Earlier in the evening Peter Gibson (Whitgift Master, 1965-2003) spoke. Having given so much to his students across CCF, sport, school plays and his English classes, and being known for his kindness in the provision of pastoral care, Peter’s words were received by a supportive audience held in rapt attention. ‘Gibbo’, as he is affectionately known, offered an expert and carefully thought out analysis of the changing culture of the school across three headmasters. It was a glowing tribute of Whitgift under David Raeburn, and if one were to pick out one of the many attributes that Peter believed made him such an effective headmaster, one would select David never having made a decision with self-interest at its heart. To be regarded as the most selfless of men is true leadership.

Julian Gunn OW (1970-1978), another of the Class of ’78 who graduated from Cambridge, is Professor of Interventional Cardiology, Honorary Consultant Cardiologist and Insigneo Fellow in the Department of Infection, Immunity and Cardiovascular Disease at the University of Sheffield; he spoke on behalf of the Class of ‘78, fifty of whom were in attendance, expressing his enormous affection for Whitgift and adding to the words of David Grant in elaborating further on the essential humanity of the school under David Raeburn and the importance of the values it engendered.

Simon Lambert OW (1970-1978, School Captain 1978, Consultant Orthopaedic Surgeon, University College London Hospital NHS Foundation Trust, Honorary Consultant Surgeon, Great Ormond Street Hospital for Children NHS Foundation Trust, Honorary Senior Lecturer, UCL), proposed the toast for the Headmaster. Emcee Francis Charig OW (1970-1978, Senior Director at Baillie Gifford Shin Nippon PLC and a World Economic Forum Technology Pioneer) told various lighthearted stories and read to the guests a story about David Raeburn from ‘Memories of Whitgift’, a book that Francis said included two of his own stories although he pointed out that he had been given the nom de plume of ‘Chang’ in the list of contributors.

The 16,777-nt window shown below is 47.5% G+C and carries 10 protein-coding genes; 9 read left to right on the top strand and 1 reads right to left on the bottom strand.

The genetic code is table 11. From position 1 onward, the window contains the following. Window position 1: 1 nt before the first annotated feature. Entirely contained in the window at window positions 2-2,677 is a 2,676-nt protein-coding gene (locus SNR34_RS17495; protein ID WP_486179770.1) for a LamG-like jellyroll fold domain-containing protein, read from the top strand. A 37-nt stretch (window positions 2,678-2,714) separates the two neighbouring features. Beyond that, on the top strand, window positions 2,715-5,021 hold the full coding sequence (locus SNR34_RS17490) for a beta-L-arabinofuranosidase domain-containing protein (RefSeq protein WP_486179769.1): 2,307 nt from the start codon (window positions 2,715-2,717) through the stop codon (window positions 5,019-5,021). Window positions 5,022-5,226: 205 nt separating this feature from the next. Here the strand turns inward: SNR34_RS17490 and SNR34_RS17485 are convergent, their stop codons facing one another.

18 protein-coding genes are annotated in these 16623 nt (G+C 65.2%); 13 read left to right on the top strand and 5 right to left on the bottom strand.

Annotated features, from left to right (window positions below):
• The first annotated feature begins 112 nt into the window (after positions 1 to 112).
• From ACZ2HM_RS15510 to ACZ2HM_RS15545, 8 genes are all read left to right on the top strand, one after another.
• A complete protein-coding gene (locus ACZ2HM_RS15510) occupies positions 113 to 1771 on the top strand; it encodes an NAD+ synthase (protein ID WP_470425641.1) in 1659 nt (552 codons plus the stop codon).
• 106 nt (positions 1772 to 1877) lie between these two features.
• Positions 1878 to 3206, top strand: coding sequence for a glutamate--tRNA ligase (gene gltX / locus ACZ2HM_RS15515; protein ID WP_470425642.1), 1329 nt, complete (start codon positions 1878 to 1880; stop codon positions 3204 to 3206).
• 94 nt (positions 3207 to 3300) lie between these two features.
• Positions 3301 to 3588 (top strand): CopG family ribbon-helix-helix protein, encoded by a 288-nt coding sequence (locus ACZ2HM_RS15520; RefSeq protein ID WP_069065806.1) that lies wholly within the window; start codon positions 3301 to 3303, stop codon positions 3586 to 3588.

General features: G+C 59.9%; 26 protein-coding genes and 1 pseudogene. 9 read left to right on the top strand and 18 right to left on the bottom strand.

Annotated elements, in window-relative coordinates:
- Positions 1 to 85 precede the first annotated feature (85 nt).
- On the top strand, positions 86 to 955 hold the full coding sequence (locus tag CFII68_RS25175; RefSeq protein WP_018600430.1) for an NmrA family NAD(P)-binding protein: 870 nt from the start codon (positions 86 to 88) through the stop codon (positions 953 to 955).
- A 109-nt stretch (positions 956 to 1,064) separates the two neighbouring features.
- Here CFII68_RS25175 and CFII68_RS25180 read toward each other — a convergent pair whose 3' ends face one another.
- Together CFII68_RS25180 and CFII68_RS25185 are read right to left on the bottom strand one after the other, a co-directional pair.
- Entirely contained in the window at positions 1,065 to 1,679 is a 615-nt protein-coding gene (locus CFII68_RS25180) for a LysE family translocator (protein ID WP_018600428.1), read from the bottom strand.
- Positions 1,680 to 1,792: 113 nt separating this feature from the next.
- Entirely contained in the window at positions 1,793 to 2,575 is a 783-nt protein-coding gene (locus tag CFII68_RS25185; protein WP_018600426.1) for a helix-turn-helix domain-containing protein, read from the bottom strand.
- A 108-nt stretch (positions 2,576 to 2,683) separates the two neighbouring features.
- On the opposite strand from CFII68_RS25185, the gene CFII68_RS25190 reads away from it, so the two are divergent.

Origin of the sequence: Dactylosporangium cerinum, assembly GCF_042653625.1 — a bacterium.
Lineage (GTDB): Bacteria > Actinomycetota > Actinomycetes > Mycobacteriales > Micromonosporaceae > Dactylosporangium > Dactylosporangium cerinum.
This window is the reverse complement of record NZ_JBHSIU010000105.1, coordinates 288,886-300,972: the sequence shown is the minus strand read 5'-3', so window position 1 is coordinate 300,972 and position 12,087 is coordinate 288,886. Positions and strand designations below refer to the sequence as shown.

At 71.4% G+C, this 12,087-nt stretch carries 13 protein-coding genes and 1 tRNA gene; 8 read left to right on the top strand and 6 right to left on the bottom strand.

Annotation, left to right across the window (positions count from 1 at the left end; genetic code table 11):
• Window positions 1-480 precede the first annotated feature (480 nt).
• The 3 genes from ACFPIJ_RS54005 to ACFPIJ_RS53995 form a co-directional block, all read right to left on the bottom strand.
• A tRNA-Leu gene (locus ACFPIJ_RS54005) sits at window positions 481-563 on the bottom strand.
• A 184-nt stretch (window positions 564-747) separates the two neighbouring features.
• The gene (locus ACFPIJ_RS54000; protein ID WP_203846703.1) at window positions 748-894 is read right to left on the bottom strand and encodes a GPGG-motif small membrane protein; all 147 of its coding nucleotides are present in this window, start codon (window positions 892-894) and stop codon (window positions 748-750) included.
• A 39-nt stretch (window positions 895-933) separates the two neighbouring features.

What has been written so far might mislead. There were actually very few formalities. It was just one part of the itinerary for a weekend reunion of the Class of ’78. This was the most informal of events, no black tie in sight, very few ties at all in fact, jeans proliferating, relaxed. With most of the attendees not having seen any of their school year for four decades, they returned to recollect with their friends and to appreciate their headmaster. There was real interest in seeing that everyone was healthy and happy, little or no interest in comparing. That the year had produced more than its share of talented doctors, accountants, lawyers, bankers, teachers, research scientists, civil servants and businessmen was immaterial; it was the inherent decency of the former students that mattered most and this was the best endorsement of the success of the Raeburn years at the school. The Class of ‘78 was the first to have both begun and ended its time under David Raeburn’s leadership, a true reflection of this remarkable man at his Whitgift School.

Francis Charig OW (1970-1978)